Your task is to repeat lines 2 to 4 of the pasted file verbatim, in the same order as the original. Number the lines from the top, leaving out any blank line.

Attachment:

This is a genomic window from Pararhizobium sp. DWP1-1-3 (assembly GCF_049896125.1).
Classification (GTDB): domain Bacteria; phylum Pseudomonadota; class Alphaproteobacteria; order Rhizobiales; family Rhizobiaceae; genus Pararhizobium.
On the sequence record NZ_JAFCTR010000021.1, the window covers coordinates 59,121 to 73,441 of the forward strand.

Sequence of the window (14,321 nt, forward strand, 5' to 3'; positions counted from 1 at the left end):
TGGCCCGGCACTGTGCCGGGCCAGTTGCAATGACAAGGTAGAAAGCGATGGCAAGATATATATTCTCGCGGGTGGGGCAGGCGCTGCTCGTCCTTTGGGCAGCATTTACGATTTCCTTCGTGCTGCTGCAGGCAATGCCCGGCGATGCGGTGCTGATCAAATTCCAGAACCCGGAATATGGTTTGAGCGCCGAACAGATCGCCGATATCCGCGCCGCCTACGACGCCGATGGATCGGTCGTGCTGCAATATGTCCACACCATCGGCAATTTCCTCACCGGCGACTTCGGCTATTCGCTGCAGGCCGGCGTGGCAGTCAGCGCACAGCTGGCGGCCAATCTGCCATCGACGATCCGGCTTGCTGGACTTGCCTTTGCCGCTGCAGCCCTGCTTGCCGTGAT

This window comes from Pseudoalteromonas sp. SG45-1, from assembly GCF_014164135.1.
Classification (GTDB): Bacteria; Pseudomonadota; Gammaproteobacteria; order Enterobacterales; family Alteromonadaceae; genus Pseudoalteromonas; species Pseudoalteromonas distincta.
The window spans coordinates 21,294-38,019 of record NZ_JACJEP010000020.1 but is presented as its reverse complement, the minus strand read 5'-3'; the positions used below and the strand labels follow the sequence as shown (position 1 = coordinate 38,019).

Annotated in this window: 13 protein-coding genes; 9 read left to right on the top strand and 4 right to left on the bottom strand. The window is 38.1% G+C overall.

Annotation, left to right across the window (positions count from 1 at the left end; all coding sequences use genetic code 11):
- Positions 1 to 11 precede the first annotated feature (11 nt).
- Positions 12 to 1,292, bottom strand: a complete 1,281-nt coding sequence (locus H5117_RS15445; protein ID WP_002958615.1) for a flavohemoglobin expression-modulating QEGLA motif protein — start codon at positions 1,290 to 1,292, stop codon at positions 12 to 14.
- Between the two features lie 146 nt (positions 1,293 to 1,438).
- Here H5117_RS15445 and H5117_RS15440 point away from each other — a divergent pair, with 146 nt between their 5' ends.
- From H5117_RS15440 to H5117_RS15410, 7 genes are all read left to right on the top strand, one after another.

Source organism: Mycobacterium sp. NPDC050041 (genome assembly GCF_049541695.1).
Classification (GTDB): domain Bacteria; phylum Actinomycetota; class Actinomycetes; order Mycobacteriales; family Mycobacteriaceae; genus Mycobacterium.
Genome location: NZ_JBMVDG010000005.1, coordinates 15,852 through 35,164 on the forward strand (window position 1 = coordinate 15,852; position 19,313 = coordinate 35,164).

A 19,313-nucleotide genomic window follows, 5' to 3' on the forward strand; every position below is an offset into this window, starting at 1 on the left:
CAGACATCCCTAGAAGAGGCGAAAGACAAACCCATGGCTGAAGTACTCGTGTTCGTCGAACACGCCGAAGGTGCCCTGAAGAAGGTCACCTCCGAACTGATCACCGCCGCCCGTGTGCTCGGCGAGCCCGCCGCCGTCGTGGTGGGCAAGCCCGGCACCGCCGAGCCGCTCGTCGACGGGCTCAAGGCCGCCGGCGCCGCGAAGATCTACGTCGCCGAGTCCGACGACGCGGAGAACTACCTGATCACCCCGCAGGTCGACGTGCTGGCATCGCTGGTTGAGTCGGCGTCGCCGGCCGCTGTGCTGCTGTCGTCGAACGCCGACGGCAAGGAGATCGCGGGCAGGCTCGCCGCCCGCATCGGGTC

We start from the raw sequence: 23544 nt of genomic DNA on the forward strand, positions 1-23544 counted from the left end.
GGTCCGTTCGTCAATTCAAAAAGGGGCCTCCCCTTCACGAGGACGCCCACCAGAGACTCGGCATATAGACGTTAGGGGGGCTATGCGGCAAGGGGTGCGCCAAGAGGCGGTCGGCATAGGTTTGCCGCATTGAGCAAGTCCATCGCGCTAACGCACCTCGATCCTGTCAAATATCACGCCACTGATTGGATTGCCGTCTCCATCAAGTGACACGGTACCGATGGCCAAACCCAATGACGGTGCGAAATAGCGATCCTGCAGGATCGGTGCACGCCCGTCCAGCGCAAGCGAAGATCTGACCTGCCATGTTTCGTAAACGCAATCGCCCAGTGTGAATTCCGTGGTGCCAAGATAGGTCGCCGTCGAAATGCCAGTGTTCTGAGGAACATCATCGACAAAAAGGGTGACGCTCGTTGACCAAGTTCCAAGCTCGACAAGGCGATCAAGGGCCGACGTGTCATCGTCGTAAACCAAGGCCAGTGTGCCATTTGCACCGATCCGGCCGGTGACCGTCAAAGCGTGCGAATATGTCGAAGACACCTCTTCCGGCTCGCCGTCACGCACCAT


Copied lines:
Classification (GTDB): domain Bacteria; phylum Pseudomonadota; class Alphaproteobacteria; order Rhizobiales; family Rhizobiaceae; genus Pararhizobium.
On the sequence record NZ_JAFCTR010000021.1, the window covers coordinates 59,121 to 73,441 of the forward strand.

Sequence of the window (14,321 nt, forward strand, 5' to 3'; positions counted from 1 at the left end):